There are the usual driving pedals, instrument cluster and a steering wheel, the base of which is angled away to facilitate more interior space. Radio equipment and headphones are installed, as are a raft of various storage areas for military munitions and soldiers’ daily detritus.

The Exterior


The outside of the armoured plate is again distinctly utilitarian in nature. There are four external storage bins, dual grenade banks at the front, a medic bin and the usual front and rear lighting to make it road legal.

The spare wheel is mounted snugly along the port side and a series of armoured peep windows are scattered around the turret to ensure 360o vision.

The enormous steel composite wheels are shod with Dunlop Trak Grip run-flat tyres which resist deflation when punctured, holding their shape enough for the vehicle to drive at reduced speed.

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The Mechanics


The B60 Rolls-Royce engine takes an acquired skill to fire up and benefits from a spot of manual fuel-pumping and pre-heating.

Once running, the 4.7-litre straight six settles into a deep, sonorous throb at idle. The engine and associated mechanical and running gear were all fully overhauled during the refurbishment in 2019 and are presented in the best possible condition.

As the images in the gallery confirm, the underside presents is excellent condition.

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The Appeal


Here, we have a little something for the person who has everything…except a Mk1 Daimler Ferret Scout.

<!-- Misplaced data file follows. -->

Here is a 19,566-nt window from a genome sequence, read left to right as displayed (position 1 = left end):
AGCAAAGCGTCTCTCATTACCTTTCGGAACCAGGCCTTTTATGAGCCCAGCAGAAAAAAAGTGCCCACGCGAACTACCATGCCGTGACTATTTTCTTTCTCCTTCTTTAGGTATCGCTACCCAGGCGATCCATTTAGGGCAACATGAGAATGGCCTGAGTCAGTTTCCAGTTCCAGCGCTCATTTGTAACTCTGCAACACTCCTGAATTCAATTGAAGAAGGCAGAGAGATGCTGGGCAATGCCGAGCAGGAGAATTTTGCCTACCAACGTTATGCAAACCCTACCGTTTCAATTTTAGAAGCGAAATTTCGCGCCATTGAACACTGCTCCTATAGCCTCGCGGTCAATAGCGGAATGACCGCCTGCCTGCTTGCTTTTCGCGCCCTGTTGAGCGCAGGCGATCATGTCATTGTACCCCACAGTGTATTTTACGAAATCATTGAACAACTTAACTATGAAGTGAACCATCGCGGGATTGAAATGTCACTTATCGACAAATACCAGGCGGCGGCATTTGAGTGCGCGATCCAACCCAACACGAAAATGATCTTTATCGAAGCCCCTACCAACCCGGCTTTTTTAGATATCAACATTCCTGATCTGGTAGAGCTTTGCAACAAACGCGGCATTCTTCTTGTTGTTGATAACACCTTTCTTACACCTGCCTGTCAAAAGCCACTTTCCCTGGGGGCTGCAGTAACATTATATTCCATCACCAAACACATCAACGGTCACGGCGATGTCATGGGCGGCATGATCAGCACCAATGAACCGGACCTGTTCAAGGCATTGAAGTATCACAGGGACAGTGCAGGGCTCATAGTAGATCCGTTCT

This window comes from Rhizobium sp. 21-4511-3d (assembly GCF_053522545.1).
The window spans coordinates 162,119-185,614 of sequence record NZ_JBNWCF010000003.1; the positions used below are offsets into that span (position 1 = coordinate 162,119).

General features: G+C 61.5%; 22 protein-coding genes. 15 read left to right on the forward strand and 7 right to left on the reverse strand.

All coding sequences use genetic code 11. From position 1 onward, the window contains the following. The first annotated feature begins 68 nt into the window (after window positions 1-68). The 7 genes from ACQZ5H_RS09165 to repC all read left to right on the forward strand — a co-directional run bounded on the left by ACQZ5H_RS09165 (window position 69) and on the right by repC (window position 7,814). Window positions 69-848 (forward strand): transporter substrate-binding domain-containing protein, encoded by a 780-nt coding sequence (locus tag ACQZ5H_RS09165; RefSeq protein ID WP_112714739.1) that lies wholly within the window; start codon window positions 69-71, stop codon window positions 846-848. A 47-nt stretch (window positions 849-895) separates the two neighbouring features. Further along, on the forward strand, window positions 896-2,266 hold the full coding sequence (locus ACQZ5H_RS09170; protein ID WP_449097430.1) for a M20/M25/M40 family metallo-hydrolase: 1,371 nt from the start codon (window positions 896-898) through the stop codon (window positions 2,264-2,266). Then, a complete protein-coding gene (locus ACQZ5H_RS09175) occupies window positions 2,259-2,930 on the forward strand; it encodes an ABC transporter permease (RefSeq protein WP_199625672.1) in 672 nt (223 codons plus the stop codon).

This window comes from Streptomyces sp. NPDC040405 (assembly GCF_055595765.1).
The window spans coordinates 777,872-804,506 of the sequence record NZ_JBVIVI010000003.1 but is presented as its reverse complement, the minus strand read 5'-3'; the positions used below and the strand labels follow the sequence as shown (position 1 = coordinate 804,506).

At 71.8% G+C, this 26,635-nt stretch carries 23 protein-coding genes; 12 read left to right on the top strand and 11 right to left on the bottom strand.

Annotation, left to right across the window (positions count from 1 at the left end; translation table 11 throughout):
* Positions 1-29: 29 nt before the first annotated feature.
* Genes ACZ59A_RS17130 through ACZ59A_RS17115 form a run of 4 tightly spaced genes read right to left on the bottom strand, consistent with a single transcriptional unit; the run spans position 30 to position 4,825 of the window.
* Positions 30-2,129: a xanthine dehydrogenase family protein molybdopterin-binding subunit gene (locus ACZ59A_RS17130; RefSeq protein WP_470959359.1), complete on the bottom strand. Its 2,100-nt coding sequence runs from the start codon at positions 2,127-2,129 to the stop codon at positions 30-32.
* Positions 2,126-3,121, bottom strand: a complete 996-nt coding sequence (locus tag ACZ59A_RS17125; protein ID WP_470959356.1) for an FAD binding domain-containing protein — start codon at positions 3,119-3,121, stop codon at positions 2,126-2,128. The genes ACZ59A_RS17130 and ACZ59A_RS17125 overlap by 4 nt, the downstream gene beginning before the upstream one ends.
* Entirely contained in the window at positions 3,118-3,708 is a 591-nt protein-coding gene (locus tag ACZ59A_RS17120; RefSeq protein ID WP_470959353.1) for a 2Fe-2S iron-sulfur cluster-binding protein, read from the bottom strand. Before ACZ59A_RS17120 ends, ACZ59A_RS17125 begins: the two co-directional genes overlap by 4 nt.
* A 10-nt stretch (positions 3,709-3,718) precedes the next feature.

Owning a classic military vehicle such as a Ferret Scout can be tremendous fun - especially a Mk1 example in such fine condition as offered here.

For some owners the priority is the enjoyment of driving a well-maintained vehicle. For others it is simply an off-road leisure activity or for re-enactment purposes. There are regional branches of the Military Vehicle Trust (the world's largest military vehicle club and the only charity dedicated to the conservation of ex-military vehicles).

There also exists the Daimler Ferret Owners’ Group, a collection of non-furry Ferret enthusiasts based in Kent. The Group is open to everyone with historic, current and future interest in the vehicle and rest assured - its members are as knowledgeable and enthusiastic as they come.

G’won, because you’re here, pop on a cheeky bid…you know you want to!

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Although every care is taken to ensure this listing is as factual and transparent as possible, all details within the listing are subject to the information provided to us by the seller. Car & Classic does not take responsibility for any information missing from the listing. Please ensure you are satisfied with the vehicle description and all information provided before placing a bid.

As is normal for most auctions, this vehicle is sold as seen, and therefore the Sale of Goods Act 1979 does not apply. All bids are legally binding once placed. Any winning bidder who withdraws from a sale, is subject to our bidders fee charge. Please see our FAQs and T&C's for further information. Viewings of vehicles are encouraged, but entirely at the seller's discretion.

Please see our FAQ's here and our Terms & Conditions here




Please see our FAQ's here and our Terms & Conditions here

Vehicle specification
  • Year 1958
  • Make Daimler
  • Model Ferret Scout Car
  • Colour Green
  • Odometer 1,390 Miles
  • Engine size 4256
Auction Details
  • Seller Type Private
  • Location Dorset
  • Country United Kingdom
Bidding history
4 bids from 3 bidders
  • ne•••• £15,000 02/12/21
  • DC•••• £10,500 01/12/21
  • Pl•••• £10,250 01/12/21
  • Pl•••• £10,000 01/12/21

The Gallery